A useful thing to know because you can save precious time by waiting for the right train and traveling right through to the next line without transferring (there are sometimes transfer fees though). To pick the right train, you should look out for destination of trains (and hence deduce their route) on signboards in stations and on the trains themselves.
- Nanboku (N) line starts as the Saitama Rapid Railway Line until Akabane-Iwabuchi station. Once it reaches Meguro station, it becomes the Tokyu Meguro Line (bound for Hiyoshi station).
- Similarly, the Mita (I) line becomes the Tokyu Meguro Line once it reaches Meguro station.
- The Asakusa (A) line may becomes the Keisei Oshiage Line (at Oshiage station) or Keikyu Main Line (at Sengakuji Station)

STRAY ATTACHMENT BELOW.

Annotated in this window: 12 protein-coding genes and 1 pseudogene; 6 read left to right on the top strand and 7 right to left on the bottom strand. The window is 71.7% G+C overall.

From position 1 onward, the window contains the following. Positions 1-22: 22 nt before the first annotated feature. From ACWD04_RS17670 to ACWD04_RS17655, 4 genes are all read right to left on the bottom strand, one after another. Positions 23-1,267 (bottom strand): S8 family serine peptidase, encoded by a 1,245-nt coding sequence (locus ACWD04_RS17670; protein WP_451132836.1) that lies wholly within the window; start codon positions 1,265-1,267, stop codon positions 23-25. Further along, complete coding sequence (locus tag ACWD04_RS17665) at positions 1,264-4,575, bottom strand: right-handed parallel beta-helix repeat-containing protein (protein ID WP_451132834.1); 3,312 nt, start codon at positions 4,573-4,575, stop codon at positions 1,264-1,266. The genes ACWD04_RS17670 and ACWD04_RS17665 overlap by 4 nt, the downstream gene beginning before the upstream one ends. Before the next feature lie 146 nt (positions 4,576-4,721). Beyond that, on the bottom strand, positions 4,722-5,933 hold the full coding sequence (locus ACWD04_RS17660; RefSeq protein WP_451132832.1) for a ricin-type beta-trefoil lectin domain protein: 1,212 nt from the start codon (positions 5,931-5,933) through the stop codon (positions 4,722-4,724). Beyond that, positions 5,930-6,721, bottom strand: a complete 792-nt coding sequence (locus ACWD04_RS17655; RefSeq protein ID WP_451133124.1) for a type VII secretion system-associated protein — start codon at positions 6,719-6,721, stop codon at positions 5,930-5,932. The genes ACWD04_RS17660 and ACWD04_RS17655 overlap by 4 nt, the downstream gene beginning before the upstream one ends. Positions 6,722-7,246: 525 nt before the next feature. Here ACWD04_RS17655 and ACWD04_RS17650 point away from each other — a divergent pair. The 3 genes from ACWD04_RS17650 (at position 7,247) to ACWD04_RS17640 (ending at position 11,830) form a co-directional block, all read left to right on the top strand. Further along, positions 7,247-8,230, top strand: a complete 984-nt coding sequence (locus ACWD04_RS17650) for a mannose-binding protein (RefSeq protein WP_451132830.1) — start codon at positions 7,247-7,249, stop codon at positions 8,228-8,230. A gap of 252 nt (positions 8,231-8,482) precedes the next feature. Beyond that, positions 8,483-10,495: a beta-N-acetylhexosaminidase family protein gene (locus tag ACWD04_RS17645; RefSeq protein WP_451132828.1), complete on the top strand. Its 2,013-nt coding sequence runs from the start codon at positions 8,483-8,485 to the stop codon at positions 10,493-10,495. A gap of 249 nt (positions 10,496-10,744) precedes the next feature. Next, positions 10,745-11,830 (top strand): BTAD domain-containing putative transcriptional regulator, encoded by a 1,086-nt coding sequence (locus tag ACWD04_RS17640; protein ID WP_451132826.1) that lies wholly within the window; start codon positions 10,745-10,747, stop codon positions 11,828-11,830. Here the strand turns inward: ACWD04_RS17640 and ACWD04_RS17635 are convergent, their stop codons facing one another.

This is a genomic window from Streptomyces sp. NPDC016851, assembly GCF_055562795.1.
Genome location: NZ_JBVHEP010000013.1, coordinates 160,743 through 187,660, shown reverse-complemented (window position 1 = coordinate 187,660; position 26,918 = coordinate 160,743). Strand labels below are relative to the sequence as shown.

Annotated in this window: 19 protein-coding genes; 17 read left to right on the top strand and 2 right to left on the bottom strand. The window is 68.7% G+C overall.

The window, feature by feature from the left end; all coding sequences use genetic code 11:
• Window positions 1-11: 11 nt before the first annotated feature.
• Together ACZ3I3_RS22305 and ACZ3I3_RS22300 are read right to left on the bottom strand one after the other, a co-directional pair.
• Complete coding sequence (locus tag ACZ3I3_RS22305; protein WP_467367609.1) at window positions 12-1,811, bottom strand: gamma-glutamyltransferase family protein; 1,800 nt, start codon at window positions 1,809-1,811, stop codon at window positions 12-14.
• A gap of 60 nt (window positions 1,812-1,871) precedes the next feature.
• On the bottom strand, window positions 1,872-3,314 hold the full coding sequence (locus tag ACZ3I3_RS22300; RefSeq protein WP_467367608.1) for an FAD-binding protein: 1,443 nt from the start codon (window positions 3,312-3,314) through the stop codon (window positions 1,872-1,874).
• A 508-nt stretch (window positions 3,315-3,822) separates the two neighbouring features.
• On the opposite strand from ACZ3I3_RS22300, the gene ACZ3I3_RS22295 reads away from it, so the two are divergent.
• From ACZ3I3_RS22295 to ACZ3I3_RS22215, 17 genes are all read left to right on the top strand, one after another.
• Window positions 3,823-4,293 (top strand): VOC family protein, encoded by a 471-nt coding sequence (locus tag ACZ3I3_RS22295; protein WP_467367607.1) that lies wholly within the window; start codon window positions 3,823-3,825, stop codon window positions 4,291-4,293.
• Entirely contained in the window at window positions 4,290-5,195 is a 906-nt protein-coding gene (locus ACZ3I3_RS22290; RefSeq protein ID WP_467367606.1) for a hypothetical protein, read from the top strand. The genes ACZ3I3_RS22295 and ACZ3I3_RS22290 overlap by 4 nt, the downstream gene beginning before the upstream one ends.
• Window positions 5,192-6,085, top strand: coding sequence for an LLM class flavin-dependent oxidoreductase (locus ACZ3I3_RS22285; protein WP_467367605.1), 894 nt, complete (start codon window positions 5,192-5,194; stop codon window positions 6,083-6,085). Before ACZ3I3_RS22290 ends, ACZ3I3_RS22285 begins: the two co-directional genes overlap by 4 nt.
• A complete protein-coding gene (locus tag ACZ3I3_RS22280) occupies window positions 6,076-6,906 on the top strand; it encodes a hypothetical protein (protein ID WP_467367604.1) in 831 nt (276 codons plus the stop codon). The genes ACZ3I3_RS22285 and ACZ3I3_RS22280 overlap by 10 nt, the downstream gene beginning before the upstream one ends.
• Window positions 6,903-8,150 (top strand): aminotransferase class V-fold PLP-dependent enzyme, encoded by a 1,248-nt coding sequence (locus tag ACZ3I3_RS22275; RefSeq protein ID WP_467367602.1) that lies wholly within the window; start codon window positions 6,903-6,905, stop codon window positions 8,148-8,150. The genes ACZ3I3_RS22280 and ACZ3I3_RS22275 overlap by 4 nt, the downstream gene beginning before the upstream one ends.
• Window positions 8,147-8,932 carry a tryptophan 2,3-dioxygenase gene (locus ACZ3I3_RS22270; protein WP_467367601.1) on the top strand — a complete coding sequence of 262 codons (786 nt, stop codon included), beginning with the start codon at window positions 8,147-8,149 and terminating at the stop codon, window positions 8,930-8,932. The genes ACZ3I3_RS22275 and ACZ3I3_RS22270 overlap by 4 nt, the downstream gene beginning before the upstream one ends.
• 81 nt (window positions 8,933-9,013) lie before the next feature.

Sounds complicated? Below is a visual explanation of the Saitama Rapid / Nanboku / Meguro through service:
Express services are faster by virtue of the fact that they skip stations. Hence, the fastest express services also service the least stations. Not unexpectedly, the stations that are skipped tend to be minor stations. Generally speaking, express services are more crucial for suburban railways and people using through services, as subway stations are seldom skipped. A few lines such as the Fukutoshin (F), Shinjuku (S), Asakusa (A) and Tozai (T) subway lines have express services that skip subway stations.
Below is the list of terms of express services most commonly used in Tokyo:
|Express level (least to most)||Japanese term||Comments|